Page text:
A rapidly rising line on a graph.
Home » Bibliometrics of Biofortification

Bibliometrics of Biofortification

Biofortification is a growing field of research. Philip White dives into the bibliometrics to see what nutrients and what crops are of particular interest at the moment.

In 2016, Dr Howarth Bouis won the World Food Prize, known colloquially as the “Nobel Prize for Agriculture and Nutrition”, for his pioneering work to address the global issue of mineral and vitamin deficiencies in humans through the “biofortification” of staple crops.

At least one third of the world’s population suffers from mineral and vitamin deficiencies, and biofortification is the process of increasing the bioavailable concentrations of essential minerals and vitamins in edible crops through agronomic management or genetic selection.

A rapidly rising line on a graph.
Figure 1. The number of papers listed in the Web of Knowledge Core Collection using the term “biofortif*” each year since 2000.

On 5th July 2018 I searched for the term “biofortif*” in the Web of Knowledge Core Collection and found 1,952 records. Authors from the USA contributed more than a quarter of these publications, whilst authors from India, China and the United Kingdom contributed to 13%, 11% and 8%, respectively.

It seems that the term “biofortification” is a relatively recent introduction to the academic literature and the earliest relevant papers I found using it were published in 2002 in a Special Issue of Journal of Nutrition. They were short articles by Howarth Bouis on “Plant breeding: A new tool for fighting micronutrient malnutrition” (Bouis 2002), Ross Welch of the United States Department of Agriculture on “Breeding strategies for biofortified staple plant foods to reduce micronutrient malnutrition globally”, and Janet King also of the USDA on “Evaluating the impact of plant biofortification on human nutrition”. The term itself is credited to Steve Beebe, a researcher at The International Centre for Tropical Agriculture (CIAT), who apparently used it at a meeting convened in 2001.

Nevertheless, successful projects to biofortify edible crops to improve the nutrition of animals and humans had been completed long before this date, including, for example, the development of Golden Rice, which synthesises beta-carotene (a precursor of vitamin A) in its seed (Ye et al. 2000), and the production of mineral fertilisers containing selenium or zinc that improved the selenium nutrition of Finns (Hartikainen, 2005) and the zinc nutrition of Anatolians (Cakmak, 2004). Indeed, the very successful Harvest Plus project, which has developed many varieties of staple crops with greater mineral and vitamin densities, has its roots in the work of Howarth Bouis, Ross Welch and Robin Graham (University of Adelaide) in the early 1990s.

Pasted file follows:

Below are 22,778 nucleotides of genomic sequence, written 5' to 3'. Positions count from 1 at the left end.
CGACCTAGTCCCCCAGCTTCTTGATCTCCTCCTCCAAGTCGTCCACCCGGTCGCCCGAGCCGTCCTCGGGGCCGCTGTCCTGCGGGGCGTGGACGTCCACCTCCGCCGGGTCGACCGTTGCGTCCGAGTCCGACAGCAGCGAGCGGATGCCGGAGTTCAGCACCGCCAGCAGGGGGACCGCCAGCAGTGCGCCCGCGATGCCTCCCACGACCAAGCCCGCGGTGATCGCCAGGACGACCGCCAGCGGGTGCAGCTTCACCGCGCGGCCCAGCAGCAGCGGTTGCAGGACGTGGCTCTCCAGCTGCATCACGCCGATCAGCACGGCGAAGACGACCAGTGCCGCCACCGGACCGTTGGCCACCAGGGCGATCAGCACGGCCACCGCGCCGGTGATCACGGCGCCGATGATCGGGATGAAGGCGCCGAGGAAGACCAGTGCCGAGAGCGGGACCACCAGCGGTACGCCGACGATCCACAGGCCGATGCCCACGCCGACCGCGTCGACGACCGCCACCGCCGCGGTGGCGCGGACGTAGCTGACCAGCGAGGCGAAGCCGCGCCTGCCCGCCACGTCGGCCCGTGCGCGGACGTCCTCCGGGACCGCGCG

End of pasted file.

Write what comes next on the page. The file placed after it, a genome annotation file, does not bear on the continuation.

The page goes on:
A bar chart emphasising zinc and iron
Figure 2. The percentage of papers using the term “biofortif*” that included explicit mention of the minerals zinc, iron, selenium, calcium, iron or copper, the vitamins vitamin, folate or vitamin C, or amino acids.

The use of the term “biofortification” has increased exponentially since 2002 (Figure 1). Most papers using the term appear in the fields of agriculture (33%), plant sciences (28%), food science technology (19%), and dietetics (15%). The topic has had a greater than average number of Highly Cited papers in the last decade, as might be expected of a new and rapidly-growing “hot” topic. Over two thirds of the papers on biofortification mention minerals, with the most studied elements being zinc, iron, selenium, calcium, iodine and copper, and over a quarter mention vitamins, with the emphasis on vitamin A, folate and vitamin C (Figure 2). Only 5% mention amino acids.

Bar chart emphasising wheat, rice and maize
Figure 3. The percentage of papers using the term “biofortif*” that included explicit mention of the plants listed.

The botanical subjects of papers on biofortification include a variety of crops, particularly the cereals (wheat, rice, maize, barley) and other staples, and (of course) arabidopsis, on which many molecular studies have been performed. It is hoped that the translation of knowledge from fundamental and applied research into agricultural practice will improved the health and livelihoods of both individuals and nations in the future (Bouis and Saltzman, 2017).

Philip White

Philip J. White is a Researcher in Plant Nutritional Genomics at The James Hutton Institute (UK) and a Professor of Biology at King Saud University (Saudi Arabia). Since 2014 he has been designated a “Highly Cited Researcher in Plant and Animal Sciences” by Clarivate Analytics. You can follow him on Twitter @plant_ionome2.

Read this in your language

The Week in Botany

On Monday mornings we send out a newsletter of the links that have been catching the attention of our readers on Twitter and beyond. You can sign up to receive it below.

@BotanyOne on Mastodon

Loading Mastodon feed...